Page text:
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People & Culture

Featured Fellow: Phil Lind

The vice-chairman of Rogers Communications on his memoir, the changing telecom landscape and his relationship with a Canadian business legend

  • Apr 04, 2019
  • 513 words
  • 3 minutes
Phil Lind headshot with book cover of Expand Image

To Ted Rogers, Phil Lind was the “abominable no man.” The vice-chairman of Rogers Communications was notorious for challenging the legendary Canadian businessman on his prolific ideas, but over the course of nearly four decades together they built Rogers into a multi-billion-dollar empire. Lind, a Member of the Order of Canada, recounts their success story in a new book, Right Hand Man: How Phil Lind Steered the Genius of Ted Rogers, Canada’s Foremost Entrepreneur.

On being a voice of sober second thought

I think it’s very important that leaders hear “no” from time to time. It can be difficult when everybody is pushing and saying “yes, yes, yes,” especially if a leader is very strong and determined to show that he or she is right, but if you see the facts differently, you have to take a stand. I was lucky in my career because most of the things I predicted would happen did happen and, as the years flew on, Ted and I became sort of yin and yang when it came to business decisions. I could say no to him when almost no one else could.

On why he decided to write his memoirs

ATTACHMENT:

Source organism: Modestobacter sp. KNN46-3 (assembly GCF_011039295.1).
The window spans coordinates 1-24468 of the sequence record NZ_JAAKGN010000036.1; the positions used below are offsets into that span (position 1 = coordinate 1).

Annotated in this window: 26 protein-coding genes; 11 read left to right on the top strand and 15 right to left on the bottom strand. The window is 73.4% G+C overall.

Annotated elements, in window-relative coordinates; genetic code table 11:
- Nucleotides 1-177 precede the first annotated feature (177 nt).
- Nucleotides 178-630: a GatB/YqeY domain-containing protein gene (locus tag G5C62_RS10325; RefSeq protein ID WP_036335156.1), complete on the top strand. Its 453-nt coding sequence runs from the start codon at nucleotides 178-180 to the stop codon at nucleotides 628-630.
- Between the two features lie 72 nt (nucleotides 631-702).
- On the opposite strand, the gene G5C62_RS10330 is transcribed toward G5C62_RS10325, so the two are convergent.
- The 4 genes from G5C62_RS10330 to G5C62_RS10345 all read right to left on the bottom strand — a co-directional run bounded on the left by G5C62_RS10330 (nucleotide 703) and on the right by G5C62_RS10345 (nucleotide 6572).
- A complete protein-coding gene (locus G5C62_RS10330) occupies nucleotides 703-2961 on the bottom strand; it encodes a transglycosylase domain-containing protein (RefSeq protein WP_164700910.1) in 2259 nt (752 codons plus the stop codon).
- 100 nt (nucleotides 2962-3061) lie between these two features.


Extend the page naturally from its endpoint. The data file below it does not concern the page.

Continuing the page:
Most of the young people that join our company today think that Rogers has been around for more than 100 years, like Bell, but actually, the company was built in just one generation, and that in itself seemed like a story worth telling. I say that Ted was the most successful entrepreneur in Canadian history. I realize that’s quite a statement, but when I started with him, we had a couple of struggling radio stations and a licence to do cable in Brampton, Ont., and by the time Ted passed away in 2008 the company was worth $20 billion.

On how Canada’s geography shapes business decisions

Canada poses a big challenge to telecommunications companies. We’ve got a huge landmass, and somehow we have to serve outside of the major urban corridors. There’s a temptation to just concentrate on the cities and not so much on rural and remote communities, but those are still a part of Canada. In terms of infrastructure, Canadian telecom companies make a higher investment per capita than anywhere else in the world. It’s a big problem that we still haven’t completely figured out.

On the next big digital disruption

In the wireless space, 5G [the next generation of digital cellular networks] is going to change the way we live and work. The speed at which information can be shared and the amount of information that can be stored is incredible. Of course, there are risks and challenges. Take social media; a few years ago it was facilitating revolutions in the Middle East and we thought, “Oh, isn’t this great?” Now we’ve realized people are feeding us bad information, and we’re buying it because we thought everything we saw there was true. We really have to face up to this and find solutions.


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